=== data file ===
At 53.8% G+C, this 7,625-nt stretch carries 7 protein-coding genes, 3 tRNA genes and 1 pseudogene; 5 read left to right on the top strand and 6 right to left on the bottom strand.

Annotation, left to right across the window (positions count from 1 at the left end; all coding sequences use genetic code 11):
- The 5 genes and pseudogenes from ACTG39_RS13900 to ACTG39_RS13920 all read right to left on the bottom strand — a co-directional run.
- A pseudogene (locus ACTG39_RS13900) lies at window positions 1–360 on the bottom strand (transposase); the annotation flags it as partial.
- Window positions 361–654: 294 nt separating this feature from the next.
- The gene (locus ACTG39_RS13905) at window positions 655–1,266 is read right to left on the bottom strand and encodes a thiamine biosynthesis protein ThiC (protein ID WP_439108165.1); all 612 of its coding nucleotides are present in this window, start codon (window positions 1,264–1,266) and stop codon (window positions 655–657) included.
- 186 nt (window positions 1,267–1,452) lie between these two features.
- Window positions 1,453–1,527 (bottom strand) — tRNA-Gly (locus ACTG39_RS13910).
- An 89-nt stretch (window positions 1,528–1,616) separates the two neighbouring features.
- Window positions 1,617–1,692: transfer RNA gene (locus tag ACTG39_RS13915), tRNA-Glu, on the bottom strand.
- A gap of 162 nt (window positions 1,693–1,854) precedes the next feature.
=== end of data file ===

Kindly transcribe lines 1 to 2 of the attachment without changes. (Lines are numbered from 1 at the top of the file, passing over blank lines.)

At 53.8% G+C, this 7,625-nt stretch carries 7 protein-coding genes, 3 tRNA genes and 1 pseudogene; 5 read left to right on the top strand and 6 right to left on the bottom strand.

Annotation, left to right across the window (positions count from 1 at the left end; all coding sequences use genetic code 11):